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Lumpectomy with Sentinel Node Biopsy
Questions about Lumpectomy with Sentinel Node Biopsy.
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AskedPublicly Submitted Question
7/27/2017This is a follow-up to my prior question of 7/22 in which I described a new set of calcifications discovered 3 months after a lumpectomy in which 2 mm DCIS was removed. The new site is 1.5 centimeters from the first surgical site. During the biopsy all calcifications have been removed and no biopsy clip was placed due to occlusion of needle by a pre-existing surgical clip? Pathology shows 4mm of DCIS, intermediate grade, comedo type. Radiologist confirms there are no calcifcations remaining and has suggested wire localization based on prior imaging of 4 remaining and 1 removed surgical clip and their distance from the new calcifications previously seen on mammograms. Would such an approach be reliable? Has this approach been used successfully in other cases? Given these circumstances, would surveillance be reasonable given my age of 69 and slow growth of DCIS in older women? (Prior Question 999842649)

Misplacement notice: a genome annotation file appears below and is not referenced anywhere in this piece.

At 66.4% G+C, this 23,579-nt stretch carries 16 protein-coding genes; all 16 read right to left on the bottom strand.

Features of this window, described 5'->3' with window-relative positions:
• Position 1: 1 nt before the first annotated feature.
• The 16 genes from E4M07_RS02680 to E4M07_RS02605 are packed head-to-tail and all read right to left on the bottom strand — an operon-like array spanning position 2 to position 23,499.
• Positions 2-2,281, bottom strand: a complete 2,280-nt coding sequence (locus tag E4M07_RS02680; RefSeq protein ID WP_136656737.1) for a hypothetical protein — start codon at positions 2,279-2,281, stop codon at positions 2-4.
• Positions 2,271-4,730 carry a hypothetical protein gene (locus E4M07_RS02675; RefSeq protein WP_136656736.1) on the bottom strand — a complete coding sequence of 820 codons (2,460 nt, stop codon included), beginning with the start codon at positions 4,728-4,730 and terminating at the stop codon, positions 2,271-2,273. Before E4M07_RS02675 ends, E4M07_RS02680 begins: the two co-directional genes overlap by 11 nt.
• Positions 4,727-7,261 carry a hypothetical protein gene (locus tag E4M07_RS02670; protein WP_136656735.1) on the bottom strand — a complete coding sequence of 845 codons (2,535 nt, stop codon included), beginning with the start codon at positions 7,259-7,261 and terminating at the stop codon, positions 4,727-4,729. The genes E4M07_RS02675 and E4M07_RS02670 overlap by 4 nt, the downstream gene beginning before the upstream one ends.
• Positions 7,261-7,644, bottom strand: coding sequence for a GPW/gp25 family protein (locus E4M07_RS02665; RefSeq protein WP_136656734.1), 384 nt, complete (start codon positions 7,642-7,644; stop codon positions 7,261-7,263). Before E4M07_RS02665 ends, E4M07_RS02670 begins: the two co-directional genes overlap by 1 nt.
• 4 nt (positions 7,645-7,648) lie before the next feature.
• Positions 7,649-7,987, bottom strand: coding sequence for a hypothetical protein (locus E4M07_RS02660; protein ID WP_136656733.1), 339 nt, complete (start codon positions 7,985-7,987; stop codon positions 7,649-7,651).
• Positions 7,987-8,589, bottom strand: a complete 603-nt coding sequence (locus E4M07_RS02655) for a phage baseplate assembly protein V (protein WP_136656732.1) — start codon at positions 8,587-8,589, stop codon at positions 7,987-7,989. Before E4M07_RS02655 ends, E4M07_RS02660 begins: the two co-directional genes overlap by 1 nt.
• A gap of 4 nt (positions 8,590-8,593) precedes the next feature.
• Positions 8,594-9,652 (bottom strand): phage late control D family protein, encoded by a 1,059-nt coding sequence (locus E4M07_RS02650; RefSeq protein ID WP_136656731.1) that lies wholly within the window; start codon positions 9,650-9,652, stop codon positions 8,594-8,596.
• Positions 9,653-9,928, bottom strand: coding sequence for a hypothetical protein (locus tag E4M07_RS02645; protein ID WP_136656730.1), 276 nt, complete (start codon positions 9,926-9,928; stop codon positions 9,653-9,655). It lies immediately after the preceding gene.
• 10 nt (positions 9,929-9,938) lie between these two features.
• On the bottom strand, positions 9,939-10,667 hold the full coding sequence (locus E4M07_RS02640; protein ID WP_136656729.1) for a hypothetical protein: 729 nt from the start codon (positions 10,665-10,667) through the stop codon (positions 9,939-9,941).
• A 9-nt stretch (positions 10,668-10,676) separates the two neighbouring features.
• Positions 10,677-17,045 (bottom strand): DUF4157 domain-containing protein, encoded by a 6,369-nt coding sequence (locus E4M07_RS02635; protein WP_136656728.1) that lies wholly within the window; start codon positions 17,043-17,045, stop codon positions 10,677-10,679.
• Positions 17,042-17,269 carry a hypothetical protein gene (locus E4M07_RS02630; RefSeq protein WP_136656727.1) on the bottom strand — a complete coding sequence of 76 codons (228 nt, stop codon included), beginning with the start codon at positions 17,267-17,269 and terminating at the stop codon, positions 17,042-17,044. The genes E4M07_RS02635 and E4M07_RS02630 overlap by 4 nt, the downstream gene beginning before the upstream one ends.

RepliedJHU's Breast Center Reply
7/28/2017While DCIS isn't life-threatening, it does require treatment to prevent the condition from becoming invasive. Comedo refers to areas of dead (necrotic) cancer cells, which build up inside the tumor. When cancer cells grow quickly, some cells donít get enough nourishment. These starved cells can die off, leaving areas of necrosis. Surgical removal of the area is a part of standard therapy. While there is the chance that no residual disease may remain, obtaining pathology is the only way to confirm the presence of DCIS.

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